- Understand the steps you need to take to negotiate debt settlement successfully.
- How to handle making the lump sum payment.
- What to do if the first debt settlement offer isn’t accepted.
Debt settlement can be a lifesaver for consumers that are deep in debt. Of all the debt relief strategies, debt settlement is the one you can most influence in your favor. It’s not the process or legal issues surrounding debt settlement that you can affect – those are very straightforward, and the documentation required is not complicated. You can, however, use preparation and negotiating skills to lower the amount you pay to settle the account, oftentimes substantially.
The focus here is on the steps you will have to take to settle debts, but from the perspective of maximizing the discount you are able to negotiate. To ensure you settle for the lowest lump sum payment possible, follow these steps in preparing for and negotiating a settlement offer.
Step 1: Prepare for Debt Settlement
In a battle to pay off one’s debts, there comes a time when the tables turn, and all that debt becomes your weapon, instead of your creditor’s weapon. When you have acknowledged that your credit score will most likely suffer damage and have accepted potential impending bankruptcy, power transfers to you as creditors fear that they’ll never see a dime from you. At that point, debt settlement can deliver huge returns; however, you have to prepare early.
You will need sufficient cash to fund a settlement offer. Depending on your total indebtedness and available assets, creditors may ask for 70% or more of the original balance to settle. Sources of cash include the sale of assets, such as jewelry, boats, and collectibles, and withdrawals from retirement accounts, or loans from friends or family.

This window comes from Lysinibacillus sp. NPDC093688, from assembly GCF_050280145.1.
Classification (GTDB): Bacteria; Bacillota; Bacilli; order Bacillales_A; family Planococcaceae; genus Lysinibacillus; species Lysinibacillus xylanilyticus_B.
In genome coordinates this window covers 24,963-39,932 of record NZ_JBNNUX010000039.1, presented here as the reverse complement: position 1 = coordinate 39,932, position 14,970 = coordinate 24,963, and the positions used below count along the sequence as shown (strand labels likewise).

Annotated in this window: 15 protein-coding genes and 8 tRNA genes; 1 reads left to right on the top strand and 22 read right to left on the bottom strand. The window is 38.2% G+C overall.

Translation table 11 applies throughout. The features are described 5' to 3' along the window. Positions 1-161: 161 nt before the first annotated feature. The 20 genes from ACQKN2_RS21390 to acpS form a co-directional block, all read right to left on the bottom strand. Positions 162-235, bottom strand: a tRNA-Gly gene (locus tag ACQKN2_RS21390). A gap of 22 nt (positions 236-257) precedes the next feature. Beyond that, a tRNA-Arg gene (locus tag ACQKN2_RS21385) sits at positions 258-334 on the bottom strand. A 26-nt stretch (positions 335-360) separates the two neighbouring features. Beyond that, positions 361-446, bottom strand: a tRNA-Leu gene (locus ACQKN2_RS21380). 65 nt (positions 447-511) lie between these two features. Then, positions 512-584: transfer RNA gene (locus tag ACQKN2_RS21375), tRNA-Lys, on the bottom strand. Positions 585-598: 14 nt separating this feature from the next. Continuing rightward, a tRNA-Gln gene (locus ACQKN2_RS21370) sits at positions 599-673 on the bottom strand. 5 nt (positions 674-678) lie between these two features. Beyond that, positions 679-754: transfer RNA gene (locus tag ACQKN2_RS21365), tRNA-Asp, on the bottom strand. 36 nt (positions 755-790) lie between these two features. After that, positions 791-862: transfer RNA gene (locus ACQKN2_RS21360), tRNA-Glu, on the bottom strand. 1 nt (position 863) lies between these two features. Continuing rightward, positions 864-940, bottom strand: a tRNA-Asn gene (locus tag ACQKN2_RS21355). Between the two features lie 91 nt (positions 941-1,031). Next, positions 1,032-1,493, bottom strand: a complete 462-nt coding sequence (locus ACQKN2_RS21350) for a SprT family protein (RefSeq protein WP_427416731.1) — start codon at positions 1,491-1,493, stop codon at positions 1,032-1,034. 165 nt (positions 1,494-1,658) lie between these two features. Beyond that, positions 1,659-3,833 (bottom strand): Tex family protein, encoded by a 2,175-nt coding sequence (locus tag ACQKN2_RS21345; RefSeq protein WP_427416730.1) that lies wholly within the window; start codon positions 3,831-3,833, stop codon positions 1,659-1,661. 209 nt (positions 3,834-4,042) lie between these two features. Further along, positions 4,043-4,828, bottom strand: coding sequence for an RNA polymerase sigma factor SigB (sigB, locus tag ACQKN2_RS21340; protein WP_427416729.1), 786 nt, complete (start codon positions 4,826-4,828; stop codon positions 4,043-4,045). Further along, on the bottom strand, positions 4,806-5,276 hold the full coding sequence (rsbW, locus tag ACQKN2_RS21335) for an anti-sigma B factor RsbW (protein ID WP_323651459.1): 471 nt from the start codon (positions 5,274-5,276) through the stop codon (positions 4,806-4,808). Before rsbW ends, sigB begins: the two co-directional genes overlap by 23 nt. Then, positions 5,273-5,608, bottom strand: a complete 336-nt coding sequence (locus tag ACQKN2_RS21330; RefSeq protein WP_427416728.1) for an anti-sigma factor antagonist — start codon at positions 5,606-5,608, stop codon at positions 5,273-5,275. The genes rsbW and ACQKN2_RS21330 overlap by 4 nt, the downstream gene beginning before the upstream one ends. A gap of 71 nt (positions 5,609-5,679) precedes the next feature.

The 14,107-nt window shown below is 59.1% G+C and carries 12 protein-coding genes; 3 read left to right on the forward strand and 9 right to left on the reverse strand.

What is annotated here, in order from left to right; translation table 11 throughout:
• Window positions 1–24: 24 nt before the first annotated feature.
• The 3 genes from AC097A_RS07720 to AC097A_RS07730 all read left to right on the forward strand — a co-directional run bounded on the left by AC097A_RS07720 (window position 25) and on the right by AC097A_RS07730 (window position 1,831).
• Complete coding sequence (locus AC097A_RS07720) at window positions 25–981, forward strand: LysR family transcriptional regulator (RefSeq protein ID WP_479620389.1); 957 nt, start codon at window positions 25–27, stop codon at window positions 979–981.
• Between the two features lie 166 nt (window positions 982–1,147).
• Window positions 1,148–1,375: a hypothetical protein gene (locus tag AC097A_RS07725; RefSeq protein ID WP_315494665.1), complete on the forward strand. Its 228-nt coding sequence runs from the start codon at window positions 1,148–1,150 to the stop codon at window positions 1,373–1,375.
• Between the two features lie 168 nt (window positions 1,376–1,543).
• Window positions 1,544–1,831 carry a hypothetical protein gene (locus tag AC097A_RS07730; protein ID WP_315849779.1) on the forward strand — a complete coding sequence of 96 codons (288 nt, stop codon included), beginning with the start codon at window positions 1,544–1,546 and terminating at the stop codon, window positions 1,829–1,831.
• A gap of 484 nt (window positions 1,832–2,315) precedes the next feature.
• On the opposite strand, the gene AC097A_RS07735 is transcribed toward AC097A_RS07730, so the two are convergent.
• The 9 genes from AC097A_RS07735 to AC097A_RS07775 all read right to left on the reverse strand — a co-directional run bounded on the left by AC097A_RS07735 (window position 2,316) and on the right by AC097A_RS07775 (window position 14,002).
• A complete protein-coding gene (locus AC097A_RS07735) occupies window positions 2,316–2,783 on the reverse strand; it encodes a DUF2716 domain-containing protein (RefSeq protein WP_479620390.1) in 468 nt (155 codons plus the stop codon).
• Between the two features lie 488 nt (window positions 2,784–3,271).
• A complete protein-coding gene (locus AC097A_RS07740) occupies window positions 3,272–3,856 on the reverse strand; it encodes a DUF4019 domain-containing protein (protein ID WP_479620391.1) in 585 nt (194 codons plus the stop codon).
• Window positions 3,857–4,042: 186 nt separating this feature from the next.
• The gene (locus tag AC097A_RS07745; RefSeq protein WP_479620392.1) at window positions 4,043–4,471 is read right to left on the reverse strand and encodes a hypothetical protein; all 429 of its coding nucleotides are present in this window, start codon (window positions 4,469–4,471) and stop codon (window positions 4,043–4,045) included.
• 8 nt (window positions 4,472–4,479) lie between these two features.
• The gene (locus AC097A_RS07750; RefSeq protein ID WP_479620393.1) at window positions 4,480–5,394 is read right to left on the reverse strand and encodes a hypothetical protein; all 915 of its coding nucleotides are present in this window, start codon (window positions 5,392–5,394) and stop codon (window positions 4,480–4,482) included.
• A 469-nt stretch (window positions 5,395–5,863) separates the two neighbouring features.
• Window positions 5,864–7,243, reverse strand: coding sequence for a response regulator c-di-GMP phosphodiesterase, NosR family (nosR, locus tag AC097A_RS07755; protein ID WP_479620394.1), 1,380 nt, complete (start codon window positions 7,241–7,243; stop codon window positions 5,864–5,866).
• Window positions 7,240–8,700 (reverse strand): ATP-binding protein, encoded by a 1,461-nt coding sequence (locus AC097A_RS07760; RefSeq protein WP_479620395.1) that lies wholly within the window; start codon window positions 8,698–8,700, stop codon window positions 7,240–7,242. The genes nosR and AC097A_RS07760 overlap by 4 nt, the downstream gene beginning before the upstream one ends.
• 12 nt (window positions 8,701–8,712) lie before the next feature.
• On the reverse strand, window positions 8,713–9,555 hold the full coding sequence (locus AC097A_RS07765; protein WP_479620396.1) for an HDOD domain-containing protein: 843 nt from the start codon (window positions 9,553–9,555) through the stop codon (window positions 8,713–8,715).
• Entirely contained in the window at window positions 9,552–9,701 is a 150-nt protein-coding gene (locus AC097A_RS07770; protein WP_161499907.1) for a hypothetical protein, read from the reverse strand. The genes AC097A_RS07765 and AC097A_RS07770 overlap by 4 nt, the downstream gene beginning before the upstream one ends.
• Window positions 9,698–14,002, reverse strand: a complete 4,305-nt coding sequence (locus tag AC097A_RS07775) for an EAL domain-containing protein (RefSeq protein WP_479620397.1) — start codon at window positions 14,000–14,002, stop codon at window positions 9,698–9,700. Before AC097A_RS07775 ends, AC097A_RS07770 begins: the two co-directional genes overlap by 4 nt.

Dispose of Non-Exempt Assets
You have to be prepared in case the creditors call your bankruptcy bluff and do not accept your settlement offer. If they instead file suit to collect, you have to be prepared to file bankruptcy, or defend their collection efforts by becoming “judgment proof.” The goal is to concentrate your remaining net worth into assets that are exempt under bankruptcy law from seizure by a creditor. Exempt assets can vary by state, but in general, include assets such as your home, work tools, a car for each working adult in the household, family heirlooms, and basic living necessities. Dispose of non-exempt assets so creditors will not be tempted to go for those assets in a civil lawsuit rather than accepting a reduced settlement offer.
Step 2: When You’re Ready for a Debt Settlement Program, Go for Broke
Creditors often prefer to restructure your debt agreement rather than accept less principal to settle. Until you convince them that you can’t make any payments, and that, in fact, you will likely declare Chapter 7 bankruptcy unless you can negotiate a debt settlement agreement, they will only consider the highest settlement offers.